My mom sewed the doll. She had meticulously attached her hair that hung in two brown braids from the side of her head, painted her face and sewed her an outfit complete with bloomers and shoes. The pram was built from wood and had a detachable woven basket that I could lug around with me and matched the real life pram in which my mother pushed us around in. The hammering bench was also sawed, hammered, sanded and painted late at night, in secret, by my parents in the other room of our two room apartment while we slept. And it was magic.



     Just as my parents did, I am pulling out my sewing machine, to trying to make something from, well, very little.  Here is my first attempt to post DIY project instructions:

Apron: From the Boardroom to the Kitchen
Supplies:
Time - this project can be completed from start to finish during nap time...  2 hours maybe 
Pattern - make your own.  Instructions below. 
Sewing Machine
Scissors or Rotary Cutter
Ruler
Thread ($2.99)
Men's XL or L Dress Shirt ($1.75)
triglide closure ($.30 at the army navy store)

  1. Make a pattern.
    I used a red Pita Pit Apron that we inherited from a friend a few years ago. The one thing that drives me crazy about this apron is that the neck strap does not adjust, so I made mine adjustable. To make the pattern, I folded the apron in half lengthwise and traced the shape onto newspress. I then added 1” seam allowance to all edges except for the top of the bib. At the top edge of the bib I added 1.5” seam allowance.
  2. Cut apart the shirt.

    I start at the front and cut around the collar, then across the shoulders, cut around the arms and across the back of the shirt right on the seam.

    This opens up all the pleats and you have more fabric!! Then cut down the seam of both sleaves and cut off the cuffs. DO NOT CUT THE FRONT OF THE SHIRT FROM THE BACK OF THE SHIRT!
  3. Cut Apron. Iron the shirt in half matching up the side seams. Place your pattern at the fold (which should be the center of the back of the shirt. Cut. The bottom of the apron keeps the shape and hem of the shirt.

  4. Cut the ties and neck straps. 

    I always cut the ties first. Use the remainder of the fabric from the front of the shirt. (This might require removing the front pocket). Cut 1.5” strips of fabric from the longest length you can. The ties will be about 30” to 32”. For the neck strap cut 2 pieces of fabric that are 1.5” wide and 18.5” long and 2 pieces that are 1.5” wide and 7.5” long.
  5. Sew the neck straps and ties. 

    Put neck straps wrong sides together and sew along the two long edges and one short edge with 1/4” seam allowance, turn, press and top stitch along the edges. Done. 

    Take the ties and press them in half lengthwise, open and then press both long edges to the fold. Fold in half again and sew along the open side. DONE.
  6. Apron body. Roll the straight hems on the side (fold over about 1/2” and then again a 1/2”) and stitch down. Fold over the hem on the bib first 1/2” and then 1” and stitch into place. Roll the slanted hem, pin the ties into the roll at the back corners, stitch into place.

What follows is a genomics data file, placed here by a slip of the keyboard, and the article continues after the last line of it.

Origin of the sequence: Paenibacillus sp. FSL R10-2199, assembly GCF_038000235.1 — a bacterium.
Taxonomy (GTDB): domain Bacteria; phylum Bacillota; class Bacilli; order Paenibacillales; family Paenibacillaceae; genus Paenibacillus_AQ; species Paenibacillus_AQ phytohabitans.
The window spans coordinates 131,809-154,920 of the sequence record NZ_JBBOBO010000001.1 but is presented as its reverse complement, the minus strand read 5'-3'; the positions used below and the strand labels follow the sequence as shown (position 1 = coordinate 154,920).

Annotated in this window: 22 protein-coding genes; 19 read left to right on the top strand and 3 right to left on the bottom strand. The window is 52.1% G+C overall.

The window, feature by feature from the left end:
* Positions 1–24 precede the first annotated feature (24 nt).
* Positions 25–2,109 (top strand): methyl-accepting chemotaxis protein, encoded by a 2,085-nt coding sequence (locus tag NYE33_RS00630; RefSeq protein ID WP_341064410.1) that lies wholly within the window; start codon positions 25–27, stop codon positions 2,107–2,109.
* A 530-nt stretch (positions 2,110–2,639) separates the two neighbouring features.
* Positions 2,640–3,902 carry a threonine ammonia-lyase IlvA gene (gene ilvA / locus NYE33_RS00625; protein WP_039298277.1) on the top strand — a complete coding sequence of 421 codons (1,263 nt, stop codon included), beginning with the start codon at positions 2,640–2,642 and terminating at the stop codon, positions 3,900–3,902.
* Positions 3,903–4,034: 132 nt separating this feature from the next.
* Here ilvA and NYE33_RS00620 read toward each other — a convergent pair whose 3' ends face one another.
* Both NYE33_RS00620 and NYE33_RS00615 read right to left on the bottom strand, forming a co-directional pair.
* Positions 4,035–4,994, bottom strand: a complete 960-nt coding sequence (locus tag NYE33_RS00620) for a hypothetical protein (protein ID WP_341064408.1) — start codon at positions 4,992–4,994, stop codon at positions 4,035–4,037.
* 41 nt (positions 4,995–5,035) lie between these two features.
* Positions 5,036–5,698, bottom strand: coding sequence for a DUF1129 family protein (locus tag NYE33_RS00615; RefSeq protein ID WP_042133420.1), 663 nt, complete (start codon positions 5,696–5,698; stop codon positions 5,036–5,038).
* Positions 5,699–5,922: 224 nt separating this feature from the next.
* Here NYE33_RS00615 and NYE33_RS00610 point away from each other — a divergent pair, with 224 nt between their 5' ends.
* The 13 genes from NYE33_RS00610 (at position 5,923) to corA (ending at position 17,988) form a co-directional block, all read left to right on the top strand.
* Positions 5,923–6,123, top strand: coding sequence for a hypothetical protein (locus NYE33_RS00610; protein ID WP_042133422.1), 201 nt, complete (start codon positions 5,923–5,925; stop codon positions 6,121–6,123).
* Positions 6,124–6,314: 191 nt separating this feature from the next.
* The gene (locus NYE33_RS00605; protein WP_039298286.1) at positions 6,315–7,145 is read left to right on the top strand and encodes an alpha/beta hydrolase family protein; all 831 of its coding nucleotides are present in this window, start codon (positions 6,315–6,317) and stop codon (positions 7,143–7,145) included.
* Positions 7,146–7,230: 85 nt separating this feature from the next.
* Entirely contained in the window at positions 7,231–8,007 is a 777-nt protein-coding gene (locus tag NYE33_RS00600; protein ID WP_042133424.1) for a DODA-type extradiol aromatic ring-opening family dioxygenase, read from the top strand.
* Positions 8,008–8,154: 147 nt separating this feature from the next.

7. Add the neck straps to the bib. Place 1” from the outside edge ( onto the backside) and attach.
  8. Attach the triglide to the end of the short strap.

  9. Use the remainder of the fabric to fashion whatever pocked you would like, and attach.
  10. How to make a pocket: Cut two rectangles with a 1/2” seam allowance.  If you are using the front of the shirt, sew along the stitching on either side of the buttons to make one piece of fabric.

    Place right sides together. Sew together with a two inch opening. Turn right side out press, pin to apron and sew into place closing the opening through which the apron was turned.

    YEAH!  YOU ARE DONE!


Tuesday, November 1, 2011

Drop it all and run (or drive) for the hills!


I spent the week indoors wedged in the tiny space between my sewing machine, cutting table and ironing board that I have carved out for myself in the living room. I finished apron after apron, day after day, when something just snapped. I found myself flailing, feeling like I was failing at everything.
A body that just could not stretch anymore - give more hugs, more cuddles, to be suckled and needed, needed, always needed. My husband came home (finally) - sick - wanting hugs, cuddles and affirmation leaving me to feel like I was just failing at one more thing.
My usual coffee offered no pick me up, no solace.
Yoga was a momentary reprieve, a quiet space within the droves of self doubt. A space that vanished the moment I walked back into my house.
Chopping vegetables, cooking dinner, which I usually find to be almost therapeutic did not calm me.
Washing the dishes only created order on my counter and left me in the same chaotic state as before.
The walls moved in.
The messy bathroom,
             the laundry,
                       the toys,
                             the unending sewing projects
and then I did what I should have done days before: 
I dropped it all and ran, 
or more accurately, 
drove into the hills.

I dropped my chores.
I dropped my constant need to be busy.
I dropped my expectations.
I dropped my disappointment.
I dropped my clothing.


I dropped it all and sank into the warm waters of a hot spring nested at the edge of an icy cold stream. Through the steam I watched my husband and kids, the golden leaves against the dark green cedars, water splashing as the current tumbled over rocks and my world came back into focus - and it was beautiful.